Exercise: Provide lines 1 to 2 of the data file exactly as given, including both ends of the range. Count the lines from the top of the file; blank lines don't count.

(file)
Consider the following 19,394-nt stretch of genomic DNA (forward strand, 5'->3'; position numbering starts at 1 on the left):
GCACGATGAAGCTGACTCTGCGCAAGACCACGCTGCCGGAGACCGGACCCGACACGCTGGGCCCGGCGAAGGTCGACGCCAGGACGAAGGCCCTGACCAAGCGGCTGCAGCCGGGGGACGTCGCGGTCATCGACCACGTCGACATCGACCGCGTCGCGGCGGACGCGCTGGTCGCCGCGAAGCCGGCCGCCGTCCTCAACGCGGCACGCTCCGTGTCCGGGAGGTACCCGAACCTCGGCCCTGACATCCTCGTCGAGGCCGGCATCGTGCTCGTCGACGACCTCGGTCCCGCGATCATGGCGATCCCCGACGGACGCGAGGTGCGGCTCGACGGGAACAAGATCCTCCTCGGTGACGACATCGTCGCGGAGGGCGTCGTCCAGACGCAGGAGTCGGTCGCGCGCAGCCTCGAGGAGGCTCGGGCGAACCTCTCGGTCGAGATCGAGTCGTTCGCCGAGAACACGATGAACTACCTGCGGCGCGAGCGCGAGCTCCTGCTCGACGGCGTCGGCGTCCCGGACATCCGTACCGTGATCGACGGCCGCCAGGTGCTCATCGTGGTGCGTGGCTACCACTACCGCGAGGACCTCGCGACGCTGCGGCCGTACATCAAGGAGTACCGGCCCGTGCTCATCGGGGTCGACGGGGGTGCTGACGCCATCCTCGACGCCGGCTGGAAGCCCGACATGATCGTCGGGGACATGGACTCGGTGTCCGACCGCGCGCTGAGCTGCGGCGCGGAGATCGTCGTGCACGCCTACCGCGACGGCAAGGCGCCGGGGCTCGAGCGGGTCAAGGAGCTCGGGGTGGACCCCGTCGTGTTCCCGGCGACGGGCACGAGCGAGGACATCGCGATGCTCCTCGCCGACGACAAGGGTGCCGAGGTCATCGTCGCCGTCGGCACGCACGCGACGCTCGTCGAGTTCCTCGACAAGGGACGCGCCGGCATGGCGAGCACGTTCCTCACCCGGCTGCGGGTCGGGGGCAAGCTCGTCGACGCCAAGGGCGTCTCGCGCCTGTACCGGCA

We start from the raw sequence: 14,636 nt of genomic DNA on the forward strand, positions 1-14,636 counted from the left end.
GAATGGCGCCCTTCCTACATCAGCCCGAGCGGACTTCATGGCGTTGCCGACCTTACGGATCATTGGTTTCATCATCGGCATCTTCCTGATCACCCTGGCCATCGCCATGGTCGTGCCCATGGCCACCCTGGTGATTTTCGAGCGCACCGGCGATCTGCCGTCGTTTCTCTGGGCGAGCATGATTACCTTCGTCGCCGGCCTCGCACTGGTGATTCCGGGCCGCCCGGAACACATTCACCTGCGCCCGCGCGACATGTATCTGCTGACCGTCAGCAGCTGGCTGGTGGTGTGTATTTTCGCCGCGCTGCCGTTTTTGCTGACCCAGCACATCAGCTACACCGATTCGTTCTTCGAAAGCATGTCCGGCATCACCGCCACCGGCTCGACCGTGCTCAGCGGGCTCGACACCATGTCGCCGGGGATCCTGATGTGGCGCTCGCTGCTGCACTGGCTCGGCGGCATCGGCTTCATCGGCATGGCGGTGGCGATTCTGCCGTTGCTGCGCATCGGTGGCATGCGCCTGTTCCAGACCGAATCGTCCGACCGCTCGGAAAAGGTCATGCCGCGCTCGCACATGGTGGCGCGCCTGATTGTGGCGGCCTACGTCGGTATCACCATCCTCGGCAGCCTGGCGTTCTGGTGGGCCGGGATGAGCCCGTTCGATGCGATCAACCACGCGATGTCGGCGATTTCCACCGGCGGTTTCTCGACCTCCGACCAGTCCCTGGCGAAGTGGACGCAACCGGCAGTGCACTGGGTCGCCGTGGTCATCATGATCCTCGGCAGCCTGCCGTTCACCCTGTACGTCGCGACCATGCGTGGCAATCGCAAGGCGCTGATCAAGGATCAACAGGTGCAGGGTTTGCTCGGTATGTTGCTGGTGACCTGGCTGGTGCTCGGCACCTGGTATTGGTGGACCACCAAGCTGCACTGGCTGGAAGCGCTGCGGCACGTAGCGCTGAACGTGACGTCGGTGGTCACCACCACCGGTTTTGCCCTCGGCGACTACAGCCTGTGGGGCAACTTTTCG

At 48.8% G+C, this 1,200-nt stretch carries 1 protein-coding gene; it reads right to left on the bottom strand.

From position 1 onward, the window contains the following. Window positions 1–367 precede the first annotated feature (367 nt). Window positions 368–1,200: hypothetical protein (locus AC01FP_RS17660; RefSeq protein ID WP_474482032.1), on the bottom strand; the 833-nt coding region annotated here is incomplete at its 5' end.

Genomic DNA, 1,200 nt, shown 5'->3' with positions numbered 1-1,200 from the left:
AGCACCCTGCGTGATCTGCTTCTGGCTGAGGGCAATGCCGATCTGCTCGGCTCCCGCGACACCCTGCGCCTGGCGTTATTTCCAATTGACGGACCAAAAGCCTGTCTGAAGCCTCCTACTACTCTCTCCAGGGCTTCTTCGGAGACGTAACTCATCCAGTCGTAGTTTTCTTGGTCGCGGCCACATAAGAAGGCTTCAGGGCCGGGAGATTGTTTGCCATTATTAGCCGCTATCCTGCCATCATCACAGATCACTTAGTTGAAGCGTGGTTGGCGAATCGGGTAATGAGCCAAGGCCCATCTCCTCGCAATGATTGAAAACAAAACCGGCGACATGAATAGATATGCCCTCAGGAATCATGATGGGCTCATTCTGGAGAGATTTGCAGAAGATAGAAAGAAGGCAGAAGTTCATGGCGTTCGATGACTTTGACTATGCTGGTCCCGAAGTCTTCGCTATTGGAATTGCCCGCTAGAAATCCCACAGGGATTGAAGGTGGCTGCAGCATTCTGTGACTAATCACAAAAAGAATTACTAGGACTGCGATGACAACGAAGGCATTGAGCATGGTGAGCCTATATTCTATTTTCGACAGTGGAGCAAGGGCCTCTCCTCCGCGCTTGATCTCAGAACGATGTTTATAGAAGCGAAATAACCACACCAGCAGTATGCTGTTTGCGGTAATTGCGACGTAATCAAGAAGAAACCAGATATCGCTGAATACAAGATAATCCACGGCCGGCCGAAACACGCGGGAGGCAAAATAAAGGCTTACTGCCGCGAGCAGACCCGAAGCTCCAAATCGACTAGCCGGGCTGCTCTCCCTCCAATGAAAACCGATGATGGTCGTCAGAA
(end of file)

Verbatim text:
Consider the following 19,394-nt stretch of genomic DNA (forward strand, 5'->3'; position numbering starts at 1 on the left):
GCACGATGAAGCTGACTCTGCGCAAGACCACGCTGCCGGAGACCGGACCCGACACGCTGGGCCCGGCGAAGGTCGACGCCAGGACGAAGGCCCTGACCAAGCGGCTGCAGCCGGGGGACGTCGCGGTCATCGACCACGTCGACATCGACCGCGTCGCGGCGGACGCGCTGGTCGCCGCGAAGCCGGCCGCCGTCCTCAACGCGGCACGCTCCGTGTCCGGGAGGTACCCGAACCTCGGCCCTGACATCCTCGTCGAGGCCGGCATCGTGCTCGTCGACGACCTCGGTCCCGCGATCATGGCGATCCCCGACGGACGCGAGGTGCGGCTCGACGGGAACAAGATCCTCCTCGGTGACGACATCGTCGCGGAGGGCGTCGTCCAGACGCAGGAGTCGGTCGCGCGCAGCCTCGAGGAGGCTCGGGCGAACCTCTCGGTCGAGATCGAGTCGTTCGCCGAGAACACGATGAACTACCTGCGGCGCGAGCGCGAGCTCCTGCTCGACGGCGTCGGCGTCCCGGACATCCGTACCGTGATCGACGGCCGCCAGGTGCTCATCGTGGTGCGTGGCTACCACTACCGCGAGGACCTCGCGACGCTGCGGCCGTACATCAAGGAGTACCGGCCCGTGCTCATCGGGGTCGACGGGGGTGCTGACGCCATCCTCGACGCCGGCTGGAAGCCCGACATGATCGTCGGGGACATGGACTCGGTGTCCGACCGCGCGCTGAGCTGCGGCGCGGAGATCGTCGTGCACGCCTACCGCGACGGCAAGGCGCCGGGGCTCGAGCGGGTCAAGGAGCTCGGGGTGGACCCCGTCGTGTTCCCGGCGACGGGCACGAGCGAGGACATCGCGATGCTCCTCGCCGACGACAAGGGTGCCGAGGTCATCGTCGCCGTCGGCACGCACGCGACGCTCGTCGAGTTCCTCGACAAGGGACGCGCCGGCATGGCGAGCACGTTCCTCACCCGGCTGCGGGTCGGGGGCAAGCTCGTCGACGCCAAGGGCGTCTCGCGCCTGTACCGGCA